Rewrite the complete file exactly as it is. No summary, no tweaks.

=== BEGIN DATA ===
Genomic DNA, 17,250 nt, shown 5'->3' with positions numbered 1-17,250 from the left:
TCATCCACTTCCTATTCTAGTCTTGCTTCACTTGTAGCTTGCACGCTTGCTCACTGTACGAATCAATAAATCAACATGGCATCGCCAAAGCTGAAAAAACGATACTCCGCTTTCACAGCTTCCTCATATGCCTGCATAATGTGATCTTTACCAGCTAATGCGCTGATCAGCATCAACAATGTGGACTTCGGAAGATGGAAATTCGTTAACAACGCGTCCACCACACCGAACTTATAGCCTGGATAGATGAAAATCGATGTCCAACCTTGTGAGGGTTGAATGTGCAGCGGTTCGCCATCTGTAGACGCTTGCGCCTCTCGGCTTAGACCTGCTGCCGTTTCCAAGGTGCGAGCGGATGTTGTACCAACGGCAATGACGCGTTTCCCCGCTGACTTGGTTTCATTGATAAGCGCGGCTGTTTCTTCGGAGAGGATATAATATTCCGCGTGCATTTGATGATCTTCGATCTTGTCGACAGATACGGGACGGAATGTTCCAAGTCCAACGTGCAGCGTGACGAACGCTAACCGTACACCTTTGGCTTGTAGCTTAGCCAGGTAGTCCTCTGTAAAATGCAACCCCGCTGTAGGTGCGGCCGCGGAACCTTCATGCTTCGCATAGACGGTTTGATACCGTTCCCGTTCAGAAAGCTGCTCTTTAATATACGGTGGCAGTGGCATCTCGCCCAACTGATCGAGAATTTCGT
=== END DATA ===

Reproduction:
Genomic DNA, 17,250 nt, shown 5'->3' with positions numbered 1-17,250 from the left:
TCATCCACTTCCTATTCTAGTCTTGCTTCACTTGTAGCTTGCACGCTTGCTCACTGTACGAATCAATAAATCAACATGGCATCGCCAAAGCTGAAAAAACGATACTCCGCTTTCACAGCTTCCTCATATGCCTGCATAATGTGATCTTTACCAGCTAATGCGCTGATCAGCATCAACAATGTGGACTTCGGAAGATGGAAATTCGTTAACAACGCGTCCACCACACCGAACTTATAGCCTGGATAGATGAAAATCGATGTCCAACCTTGTGAGGGTTGAATGTGCAGCGGTTCGCCATCTGTAGACGCTTGCGCCTCTCGGCTTAGACCTGCTGCCGTTTCCAAGGTGCGAGCGGATGTTGTACCAACGGCAATGACGCGTTTCCCCGCTGACTTGGTTTCATTGATAAGCGCGGCTGTTTCTTCGGAGAGGATATAATATTCCGCGTGCATTTGATGATCTTCGATCTTGTCGACAGATACGGGACGGAATGTTCCAAGTCCAACGTGCAGCGTGACGAACGCTAACCGTACACCTTTGGCTTGTAGCTTAGCCAGGTAGTCCTCTGTAAAATGCAACCCCGCTGTAGGTGCGGCCGCGGAACCTTCATGCTTCGCATAGACGGTTTGATACCGTTCCCGTTCAGAAAGCTGCTCTTTAATATACGGTGGCAGTGGCATCTCGCCCAACTGATCGAGAATTTCGT